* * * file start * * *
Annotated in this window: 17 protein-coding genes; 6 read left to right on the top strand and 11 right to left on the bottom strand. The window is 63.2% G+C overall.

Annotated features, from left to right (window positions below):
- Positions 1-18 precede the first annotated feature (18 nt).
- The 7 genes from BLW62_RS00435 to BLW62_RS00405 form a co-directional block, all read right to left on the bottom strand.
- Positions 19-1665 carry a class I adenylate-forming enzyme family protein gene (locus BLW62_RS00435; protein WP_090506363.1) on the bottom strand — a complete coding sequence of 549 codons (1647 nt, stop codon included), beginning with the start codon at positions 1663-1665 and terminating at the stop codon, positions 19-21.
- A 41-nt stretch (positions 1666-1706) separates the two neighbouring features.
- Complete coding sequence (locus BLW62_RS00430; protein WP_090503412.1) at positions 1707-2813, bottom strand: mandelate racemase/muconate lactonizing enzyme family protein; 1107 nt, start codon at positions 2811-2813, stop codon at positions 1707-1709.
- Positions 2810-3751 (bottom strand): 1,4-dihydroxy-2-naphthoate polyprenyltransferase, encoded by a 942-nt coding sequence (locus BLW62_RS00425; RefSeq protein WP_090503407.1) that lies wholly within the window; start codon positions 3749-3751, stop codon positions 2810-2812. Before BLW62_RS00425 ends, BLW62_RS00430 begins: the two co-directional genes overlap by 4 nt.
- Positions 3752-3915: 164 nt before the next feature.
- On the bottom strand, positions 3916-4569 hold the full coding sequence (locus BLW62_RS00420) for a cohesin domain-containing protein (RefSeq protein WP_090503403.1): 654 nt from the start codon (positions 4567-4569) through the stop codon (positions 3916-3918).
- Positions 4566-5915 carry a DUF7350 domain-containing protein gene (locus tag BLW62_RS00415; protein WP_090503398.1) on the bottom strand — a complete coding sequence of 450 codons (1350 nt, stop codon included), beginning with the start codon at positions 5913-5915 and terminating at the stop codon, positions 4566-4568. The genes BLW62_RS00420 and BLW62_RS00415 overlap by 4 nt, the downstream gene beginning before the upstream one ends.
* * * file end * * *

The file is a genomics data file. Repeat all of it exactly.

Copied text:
Annotated in this window: 17 protein-coding genes; 6 read left to right on the top strand and 11 right to left on the bottom strand. The window is 63.2% G+C overall.

Annotated features, from left to right (window positions below):
- Positions 1-18 precede the first annotated feature (18 nt).
- The 7 genes from BLW62_RS00435 to BLW62_RS00405 form a co-directional block, all read right to left on the bottom strand.
- Positions 19-1665 carry a class I adenylate-forming enzyme family protein gene (locus BLW62_RS00435; protein WP_090506363.1) on the bottom strand — a complete coding sequence of 549 codons (1647 nt, stop codon included), beginning with the start codon at positions 1663-1665 and terminating at the stop codon, positions 19-21.
- A 41-nt stretch (positions 1666-1706) separates the two neighbouring features.
- Complete coding sequence (locus BLW62_RS00430; protein WP_090503412.1) at positions 1707-2813, bottom strand: mandelate racemase/muconate lactonizing enzyme family protein; 1107 nt, start codon at positions 2811-2813, stop codon at positions 1707-1709.
- Positions 2810-3751 (bottom strand): 1,4-dihydroxy-2-naphthoate polyprenyltransferase, encoded by a 942-nt coding sequence (locus BLW62_RS00425; RefSeq protein WP_090503407.1) that lies wholly within the window; start codon positions 3749-3751, stop codon positions 2810-2812. Before BLW62_RS00425 ends, BLW62_RS00430 begins: the two co-directional genes overlap by 4 nt.
- Positions 3752-3915: 164 nt before the next feature.
- On the bottom strand, positions 3916-4569 hold the full coding sequence (locus BLW62_RS00420) for a cohesin domain-containing protein (RefSeq protein WP_090503403.1): 654 nt from the start codon (positions 4567-4569) through the stop codon (positions 3916-3918).
- Positions 4566-5915 carry a DUF7350 domain-containing protein gene (locus tag BLW62_RS00415; protein WP_090503398.1) on the bottom strand — a complete coding sequence of 450 codons (1350 nt, stop codon included), beginning with the start codon at positions 5913-5915 and terminating at the stop codon, positions 4566-4568. The genes BLW62_RS00420 and BLW62_RS00415 overlap by 4 nt, the downstream gene beginning before the upstream one ends.